Investment Consult

June 19, 2000
Lewis J. Altfest, CFP
Lewis J. Altfest, CFP

The author, a fee-only financial planner, is president of Altfest Personal Wealth Management, a financial and investment advisory firm in New York City, and an associate professor of finance at Pace University.

Are you a confirmed do-it-yourselfer? Read this before going any further.

 

Investment Consult

The pros and cons of managing your own money

Are you a confirmed do-it-yourselfer? Read this beforegoing any further.

 

By Lewis J. Altfest, PhD, CFA, CFP

Last month in this column, I presented a series of statements to helpyou decide whether you need a financial adviser. Maybe none of them describedyou, and you've opted to begin—or continue—managing your moneyon your own.

That's fine. I'm aware of several people who've become smart investorswithout any formal training. On the other hand, I also know of some whobelieved they could succeed on their own but stumbled badly along the way.To avoid their fate, you need to know a few things about flying solo.

Without a doubt, going it alone has advantages: You'll save money bynot paying for advice. You'll also be able to tailor your investments exactlyto your liking, accounting for tax considerations and your tolerance forrisk. If you need to sell, you won't have to go through an intermediary.

A less tangible but equally satisfying advantage is the sense of accomplishmentthat comes with selecting winning investments. That's certainly a big plusfor one of our clients, who manages his entire $1 million portfolio himselfand sees us just once a year for advice on how to best allocate his assets.

Like most successful do-it-yourselfers I've known, this client spendsa minimum of two hours a week researching his investments and managing hisportfolio. He looks at his mutual funds' turnover rate, expenses, and volatility,as well as their returns—absolute, relative, and tax-adjusted. Forindividual stocks, he examines a company's price-earnings ratio, annualreports, and SEC filings, plus analysts' recommendations. He can get thesevia the Internet, often for free. (See "TheWeb's best financial sites," Nov. 8, 1999). He also finds Barron'sand The Wall Street Journal helpful sources of information. Bothare up-to-date, authoritative, and fairly easy to comprehend.

You should use these same sources, if you choose your own investments.Better still, if you have the opportunity, go beyond the raw data and examinean investment in more detail than a broker or financial adviser would. Forinstance, if you're thinking about buying a particular stock, you couldvisit a store where the company's product is sold. How enthusiastic is thesales force? What can customers tell you? What do they like and dislikeabout competing products? The successful individual investors I know canspot something about a company that others may have neglected or underestimated.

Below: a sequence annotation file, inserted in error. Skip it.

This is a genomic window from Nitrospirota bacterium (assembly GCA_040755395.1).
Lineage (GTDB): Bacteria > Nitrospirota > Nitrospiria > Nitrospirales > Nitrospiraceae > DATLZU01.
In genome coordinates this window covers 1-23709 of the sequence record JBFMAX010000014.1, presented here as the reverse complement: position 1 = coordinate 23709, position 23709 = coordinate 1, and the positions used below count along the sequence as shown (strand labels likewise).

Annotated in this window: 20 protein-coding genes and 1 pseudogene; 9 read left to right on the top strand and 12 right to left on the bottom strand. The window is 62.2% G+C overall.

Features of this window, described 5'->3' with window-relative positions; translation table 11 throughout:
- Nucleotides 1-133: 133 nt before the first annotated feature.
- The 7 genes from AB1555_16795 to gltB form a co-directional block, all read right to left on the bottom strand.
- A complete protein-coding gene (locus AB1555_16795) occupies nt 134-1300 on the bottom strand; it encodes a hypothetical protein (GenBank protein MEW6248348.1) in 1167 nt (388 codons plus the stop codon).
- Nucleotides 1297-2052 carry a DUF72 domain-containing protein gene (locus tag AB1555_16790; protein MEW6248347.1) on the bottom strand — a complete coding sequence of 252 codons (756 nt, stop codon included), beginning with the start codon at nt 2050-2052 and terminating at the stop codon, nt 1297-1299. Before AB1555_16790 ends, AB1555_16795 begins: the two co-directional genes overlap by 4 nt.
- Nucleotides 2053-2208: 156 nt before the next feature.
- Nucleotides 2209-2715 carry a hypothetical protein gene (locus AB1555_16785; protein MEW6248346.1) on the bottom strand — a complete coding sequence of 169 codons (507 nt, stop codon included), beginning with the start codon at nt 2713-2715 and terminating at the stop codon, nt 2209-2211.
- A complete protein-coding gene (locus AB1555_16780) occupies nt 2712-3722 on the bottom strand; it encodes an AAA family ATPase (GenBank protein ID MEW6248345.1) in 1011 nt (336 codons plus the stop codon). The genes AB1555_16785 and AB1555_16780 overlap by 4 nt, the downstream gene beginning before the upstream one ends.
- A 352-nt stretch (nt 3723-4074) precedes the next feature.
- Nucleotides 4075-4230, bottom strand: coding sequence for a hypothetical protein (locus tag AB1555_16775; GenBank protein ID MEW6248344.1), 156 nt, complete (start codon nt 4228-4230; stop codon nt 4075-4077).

Intelligent investors also often chart a stock's price movements andlook for patterns, waiting patiently for the price to move nearer to oneof its lows before buying. They also keep tabs on who's running their mutualfunds; if a successful manager leaves one of the funds, they ponder whetherto invest their money elsewhere.

Don't get the impression that managing your money wisely is easy, evenif you devote much of your free time to it. If you spend hours buying andselling but precious little time evaluating risk or properly diversifyingyour assets, you're likely to underperform the market. You'll also havetrouble differentiating short-term problems from those that may have a lastingimpact on the investment. This could cause you to trade at the wrong time.

Like many do-it-yourselfers, you may also tend to follow the herd, buyingan investment when it's hot (read: expensive). Yes, you may end up witha winner, but it will do you little good if you buy it after the sizableprofits have been made. An acquaintance of mine just made this mistake.He bought shares of a biotech mutual fund in March, when they were closeto their 52-week high. By late April, they had dropped nearly 40 percent.He hasn't sold yet, so he may experience even more losses.

I've watched investors hang on long past the time when it made senseto sell, because they didn't want to admit they'd made a mistake. Successfulindividual investors stay unemotional about their picks and, based on thedata and hard facts, cut the cord when it's time to.

Not surprisingly, I periodically see people who thought they knew howto invest but took enough of a beating to convince them to contact a professional.Some follow my advice and learn from their mistakes. But at least as manypay my consulting fee, nod politely, then go right back to doing the samething. Only after they've bled green for a while do they begin to act onmy advice.

The bottom line: It's your money, so by all means, take charge of ityourself, if you're able. Just make sure you have the time, the patience,and the discipline necessary to do the job right.

 

The author, a fee-only financial planner, is president of L.J. Altfest& Co.(www.altfest.com),a financial and investment advisory firm in New York City. This column appearsevery other issue. If you have a comment, or a topic you'd like to see coveredhere, please submit it to Investment Consult, Medical Economics magazine,5 Paragon Drive, Montvale, NJ 07645-1742. You may also send a fax to 201-722-2688or e-mail to meinvestment@medec.com.



Lewis Altfest. Investment Consult.

Medical Economics

2000;12:41.